ei incumbit probatio qui dicit, non qui negat
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  6. #5  
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    i have been looking at it and i think at best we will only ever really aproximate a circle by drawing experiment etc. The only real circle i can think of is absolute zero
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    Quote Originally Posted by fiveworlds View Post
    i have been looking at it and i think at best we will only ever really aproximate a circle by drawing experiment etc. The only real circle i can think of is absolute zero
    Absolute zero is a temperature. How does that relate to circles?

    Of course we can never create a perfect circle (or a perfect square, or anything). It is a mathematical abstraction. And I'm not sure what that has to do with Pi, particularly. But note "thirty-nine digits are sufficient to perform most cosmological calculations, because that is the accuracy necessary to calculate the volume of the known universe with a precision of one atom" (from the Wikipedia page).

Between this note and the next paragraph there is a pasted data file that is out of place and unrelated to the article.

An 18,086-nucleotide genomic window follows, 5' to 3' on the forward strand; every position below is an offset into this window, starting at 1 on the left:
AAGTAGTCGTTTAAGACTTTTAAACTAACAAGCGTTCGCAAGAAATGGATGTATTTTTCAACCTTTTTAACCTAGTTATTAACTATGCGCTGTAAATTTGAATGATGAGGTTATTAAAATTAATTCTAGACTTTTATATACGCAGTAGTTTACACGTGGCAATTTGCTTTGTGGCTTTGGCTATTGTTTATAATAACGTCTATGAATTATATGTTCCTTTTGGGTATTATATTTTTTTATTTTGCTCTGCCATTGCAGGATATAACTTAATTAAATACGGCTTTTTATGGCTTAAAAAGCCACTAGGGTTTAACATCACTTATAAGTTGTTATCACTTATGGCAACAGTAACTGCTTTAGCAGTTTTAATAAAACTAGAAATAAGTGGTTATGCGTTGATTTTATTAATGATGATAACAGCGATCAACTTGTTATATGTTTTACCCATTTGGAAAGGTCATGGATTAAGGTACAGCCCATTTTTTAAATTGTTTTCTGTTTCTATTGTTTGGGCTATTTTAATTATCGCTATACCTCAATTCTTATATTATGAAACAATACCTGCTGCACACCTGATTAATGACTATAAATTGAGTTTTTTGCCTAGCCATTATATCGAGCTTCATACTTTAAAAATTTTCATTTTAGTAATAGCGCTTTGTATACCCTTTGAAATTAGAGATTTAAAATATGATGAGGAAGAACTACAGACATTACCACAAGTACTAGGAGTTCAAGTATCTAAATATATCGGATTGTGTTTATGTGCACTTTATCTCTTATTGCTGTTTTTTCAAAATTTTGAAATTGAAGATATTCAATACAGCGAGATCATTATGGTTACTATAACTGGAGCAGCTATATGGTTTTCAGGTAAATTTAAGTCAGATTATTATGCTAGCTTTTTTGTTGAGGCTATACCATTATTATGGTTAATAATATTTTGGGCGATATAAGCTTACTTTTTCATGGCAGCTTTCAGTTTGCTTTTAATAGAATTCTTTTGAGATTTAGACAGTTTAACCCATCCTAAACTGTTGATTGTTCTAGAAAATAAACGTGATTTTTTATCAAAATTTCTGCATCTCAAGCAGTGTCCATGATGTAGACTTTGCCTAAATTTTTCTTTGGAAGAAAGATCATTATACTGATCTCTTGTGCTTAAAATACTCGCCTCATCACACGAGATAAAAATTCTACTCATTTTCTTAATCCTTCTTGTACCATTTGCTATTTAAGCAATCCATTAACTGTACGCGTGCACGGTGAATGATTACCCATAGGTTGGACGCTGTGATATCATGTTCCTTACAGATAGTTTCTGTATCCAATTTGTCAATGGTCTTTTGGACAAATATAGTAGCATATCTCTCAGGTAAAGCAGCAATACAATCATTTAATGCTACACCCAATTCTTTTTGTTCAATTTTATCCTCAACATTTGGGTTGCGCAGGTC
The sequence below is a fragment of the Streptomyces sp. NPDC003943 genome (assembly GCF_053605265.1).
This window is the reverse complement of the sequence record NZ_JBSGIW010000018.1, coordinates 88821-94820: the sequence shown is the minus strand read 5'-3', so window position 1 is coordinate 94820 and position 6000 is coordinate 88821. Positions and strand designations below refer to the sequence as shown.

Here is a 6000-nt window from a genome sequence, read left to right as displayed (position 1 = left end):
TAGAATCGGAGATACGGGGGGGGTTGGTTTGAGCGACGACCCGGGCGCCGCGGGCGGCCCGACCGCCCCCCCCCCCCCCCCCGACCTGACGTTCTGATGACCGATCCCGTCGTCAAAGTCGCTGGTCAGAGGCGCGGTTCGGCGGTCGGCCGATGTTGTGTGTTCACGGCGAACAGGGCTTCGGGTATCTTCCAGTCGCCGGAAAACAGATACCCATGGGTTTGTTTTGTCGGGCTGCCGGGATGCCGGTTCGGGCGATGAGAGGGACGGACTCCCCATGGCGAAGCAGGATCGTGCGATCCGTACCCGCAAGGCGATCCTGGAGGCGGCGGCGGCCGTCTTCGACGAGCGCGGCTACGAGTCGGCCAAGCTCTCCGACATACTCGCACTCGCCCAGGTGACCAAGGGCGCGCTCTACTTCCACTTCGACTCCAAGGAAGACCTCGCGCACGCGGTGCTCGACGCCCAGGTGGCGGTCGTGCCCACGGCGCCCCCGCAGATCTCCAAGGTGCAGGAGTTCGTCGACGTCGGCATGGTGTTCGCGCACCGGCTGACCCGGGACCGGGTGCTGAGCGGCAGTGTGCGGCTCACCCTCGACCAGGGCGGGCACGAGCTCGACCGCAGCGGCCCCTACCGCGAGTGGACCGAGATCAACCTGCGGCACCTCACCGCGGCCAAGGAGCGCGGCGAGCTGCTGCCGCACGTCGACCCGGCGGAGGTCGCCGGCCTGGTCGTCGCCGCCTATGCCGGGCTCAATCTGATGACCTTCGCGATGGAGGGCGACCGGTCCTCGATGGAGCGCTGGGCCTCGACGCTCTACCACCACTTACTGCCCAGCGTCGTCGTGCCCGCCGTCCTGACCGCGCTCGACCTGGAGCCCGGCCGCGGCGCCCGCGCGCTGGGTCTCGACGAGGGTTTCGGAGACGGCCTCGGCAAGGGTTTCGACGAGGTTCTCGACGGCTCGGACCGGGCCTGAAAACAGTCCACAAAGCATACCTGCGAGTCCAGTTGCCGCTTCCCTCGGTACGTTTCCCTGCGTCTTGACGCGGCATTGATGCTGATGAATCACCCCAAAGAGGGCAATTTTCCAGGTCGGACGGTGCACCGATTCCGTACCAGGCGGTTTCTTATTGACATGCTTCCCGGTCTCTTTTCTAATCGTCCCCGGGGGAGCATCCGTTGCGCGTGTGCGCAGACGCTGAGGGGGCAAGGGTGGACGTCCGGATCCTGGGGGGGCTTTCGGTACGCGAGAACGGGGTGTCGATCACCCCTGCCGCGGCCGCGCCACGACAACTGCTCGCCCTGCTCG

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    well the relation being that a perfect circle would only occur both when all waveforms around it are linear and they cancel each other out exactly by destructive interference. ill see if i can find the 39 digits as 2^n
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  9. #8  
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    Quote Originally Posted by fiveworlds View Post
    well the relation being that a perfect circle would only occur both when all waveforms around it are linear and they cancel each other out exactly by destructive interference.
    I don't know what that means!

    ill see if i can find the 39 digits as 2^n